here’s when i’m experiencing “good” mental health.
and then seemingly, suddenly, it all becomes too much.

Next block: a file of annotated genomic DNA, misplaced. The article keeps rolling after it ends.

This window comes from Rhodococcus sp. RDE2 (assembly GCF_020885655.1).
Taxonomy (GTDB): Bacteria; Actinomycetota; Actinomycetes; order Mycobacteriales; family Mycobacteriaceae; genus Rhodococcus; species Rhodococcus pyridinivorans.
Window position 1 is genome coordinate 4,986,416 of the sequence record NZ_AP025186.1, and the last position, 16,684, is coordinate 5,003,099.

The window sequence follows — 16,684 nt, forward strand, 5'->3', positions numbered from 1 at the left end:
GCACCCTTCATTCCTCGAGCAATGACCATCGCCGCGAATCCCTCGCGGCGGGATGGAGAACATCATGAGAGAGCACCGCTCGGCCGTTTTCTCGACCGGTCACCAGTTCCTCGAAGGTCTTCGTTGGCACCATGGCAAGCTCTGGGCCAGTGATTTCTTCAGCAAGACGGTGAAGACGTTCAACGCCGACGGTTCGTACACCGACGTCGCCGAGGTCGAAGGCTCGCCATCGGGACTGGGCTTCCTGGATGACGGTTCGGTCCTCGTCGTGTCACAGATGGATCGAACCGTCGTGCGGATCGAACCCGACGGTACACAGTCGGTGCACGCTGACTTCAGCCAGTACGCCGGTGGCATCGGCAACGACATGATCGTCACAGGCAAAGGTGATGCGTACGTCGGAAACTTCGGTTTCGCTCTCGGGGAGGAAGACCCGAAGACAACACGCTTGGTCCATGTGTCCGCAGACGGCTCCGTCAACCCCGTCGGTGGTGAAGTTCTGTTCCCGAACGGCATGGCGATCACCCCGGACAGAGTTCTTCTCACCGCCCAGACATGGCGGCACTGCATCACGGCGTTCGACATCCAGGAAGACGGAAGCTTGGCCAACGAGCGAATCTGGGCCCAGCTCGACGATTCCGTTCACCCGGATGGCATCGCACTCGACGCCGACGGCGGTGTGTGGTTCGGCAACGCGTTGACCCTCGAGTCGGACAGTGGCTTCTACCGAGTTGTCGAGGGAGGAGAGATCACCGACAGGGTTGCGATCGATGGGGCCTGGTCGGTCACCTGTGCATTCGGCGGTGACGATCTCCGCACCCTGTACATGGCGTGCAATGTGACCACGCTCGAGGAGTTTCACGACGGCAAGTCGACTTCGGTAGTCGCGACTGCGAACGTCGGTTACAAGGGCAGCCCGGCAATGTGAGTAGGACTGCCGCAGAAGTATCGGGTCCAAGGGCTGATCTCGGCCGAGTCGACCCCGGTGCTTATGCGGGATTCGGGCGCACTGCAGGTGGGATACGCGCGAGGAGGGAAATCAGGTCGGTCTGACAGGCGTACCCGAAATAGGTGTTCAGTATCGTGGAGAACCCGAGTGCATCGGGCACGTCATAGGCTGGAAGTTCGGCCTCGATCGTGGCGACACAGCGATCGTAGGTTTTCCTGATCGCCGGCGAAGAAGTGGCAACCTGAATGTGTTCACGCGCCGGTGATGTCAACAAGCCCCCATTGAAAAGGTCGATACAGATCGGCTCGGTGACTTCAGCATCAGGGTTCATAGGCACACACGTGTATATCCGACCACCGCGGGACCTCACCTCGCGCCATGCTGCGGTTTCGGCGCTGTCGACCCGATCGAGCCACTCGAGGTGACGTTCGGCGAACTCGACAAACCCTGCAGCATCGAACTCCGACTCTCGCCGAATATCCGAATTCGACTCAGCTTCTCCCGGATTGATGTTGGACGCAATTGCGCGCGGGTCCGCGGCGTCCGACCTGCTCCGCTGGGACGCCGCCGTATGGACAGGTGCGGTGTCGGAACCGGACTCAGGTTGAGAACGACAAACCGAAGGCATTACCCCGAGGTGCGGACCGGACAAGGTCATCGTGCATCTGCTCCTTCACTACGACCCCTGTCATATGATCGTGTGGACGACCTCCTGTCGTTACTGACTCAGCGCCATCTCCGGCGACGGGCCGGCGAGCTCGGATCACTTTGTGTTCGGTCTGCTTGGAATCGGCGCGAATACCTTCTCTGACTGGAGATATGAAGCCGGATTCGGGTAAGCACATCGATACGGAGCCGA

if you’re experiencing a mental crisis in bc, you have to go to the emergency room to receive ridicule and a quick once over from a psych doctor who will push pills at you, a label at best, and then push you out the door. if you’re lucky, or really “tragic,” you get on a wait list for therapy. after years of waiting, maybe you get into group therapy, which doesn’t address your needs specifically and can often make you think you’re carrying issues that aren’t yours. maybe you are privileged to afford your own therapy, which comes at a long search of finding the right fit, worse than attempting a tinder match. there are many forms of therapy and learning and un-learning and too many people just don’t have access or the funds at this point, and it makes it seem like not a soul cares. had i received ANY resources at all as a child or youth, maybe i would have had a chance at healing earlier or awareness and accepting responsibility. most people turn to coping mechanisms, all which are too long to list and depressing in their own right. then, society judges you and calls you “crazy” without understanding where you’ve come from, where you’ve been, and how you’ve processed it all [or not]. the @cmha_bc’s bounce back program aims at helping you access tools for your mental health, absolutely free. no wait lists. no discrimination. check out their program online for cognitive behavioural therapy or tell a young person that you love and care about [70% of mental health problems start in childhood or adolescence]. let’s help young people navigate the shit storm of our minds early. and as adults or if this is new, we have to learn to get ahead of it, if we can. you are never alone and there is someone who cares about past, present, and future you [it’s me]. also, mental wellness is not a fucking trend or a fad or just a hashtag, and sometimes the conversations around it need to be offline.